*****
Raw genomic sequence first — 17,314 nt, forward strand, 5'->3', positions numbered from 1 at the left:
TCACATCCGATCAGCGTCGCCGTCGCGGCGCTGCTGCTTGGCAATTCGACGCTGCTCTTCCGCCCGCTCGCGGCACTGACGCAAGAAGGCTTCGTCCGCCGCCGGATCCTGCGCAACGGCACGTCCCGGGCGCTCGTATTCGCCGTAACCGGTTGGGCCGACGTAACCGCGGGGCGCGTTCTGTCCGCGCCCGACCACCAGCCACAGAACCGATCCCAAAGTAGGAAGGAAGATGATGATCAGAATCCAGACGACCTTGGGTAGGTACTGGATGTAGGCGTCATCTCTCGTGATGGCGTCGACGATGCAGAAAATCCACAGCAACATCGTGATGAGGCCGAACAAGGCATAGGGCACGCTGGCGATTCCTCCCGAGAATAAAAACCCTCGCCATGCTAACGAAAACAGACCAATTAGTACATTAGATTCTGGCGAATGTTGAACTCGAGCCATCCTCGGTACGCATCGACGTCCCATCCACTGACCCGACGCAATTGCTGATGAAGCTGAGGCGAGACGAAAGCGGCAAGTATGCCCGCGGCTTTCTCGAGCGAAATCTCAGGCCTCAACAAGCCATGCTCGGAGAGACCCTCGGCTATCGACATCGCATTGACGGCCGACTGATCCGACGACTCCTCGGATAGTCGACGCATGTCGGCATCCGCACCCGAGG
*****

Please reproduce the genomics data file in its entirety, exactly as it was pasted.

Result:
Raw genomic sequence first — 17,314 nt, forward strand, 5'->3', positions numbered from 1 at the left:
TCACATCCGATCAGCGTCGCCGTCGCGGCGCTGCTGCTTGGCAATTCGACGCTGCTCTTCCGCCCGCTCGCGGCACTGACGCAAGAAGGCTTCGTCCGCCGCCGGATCCTGCGCAACGGCACGTCCCGGGCGCTCGTATTCGCCGTAACCGGTTGGGCCGACGTAACCGCGGGGCGCGTTCTGTCCGCGCCCGACCACCAGCCACAGAACCGATCCCAAAGTAGGAAGGAAGATGATGATCAGAATCCAGACGACCTTGGGTAGGTACTGGATGTAGGCGTCATCTCTCGTGATGGCGTCGACGATGCAGAAAATCCACAGCAACATCGTGATGAGGCCGAACAAGGCATAGGGCACGCTGGCGATTCCTCCCGAGAATAAAAACCCTCGCCATGCTAACGAAAACAGACCAATTAGTACATTAGATTCTGGCGAATGTTGAACTCGAGCCATCCTCGGTACGCATCGACGTCCCATCCACTGACCCGACGCAATTGCTGATGAAGCTGAGGCGAGACGAAAGCGGCAAGTATGCCCGCGGCTTTCTCGAGCGAAATCTCAGGCCTCAACAAGCCATGCTCGGAGAGACCCTCGGCTATCGACATCGCATTGACGGCCGACTGATCCGACGACTCCTCGGATAGTCGACGCATGTCGGCATCCGCACCCGAGG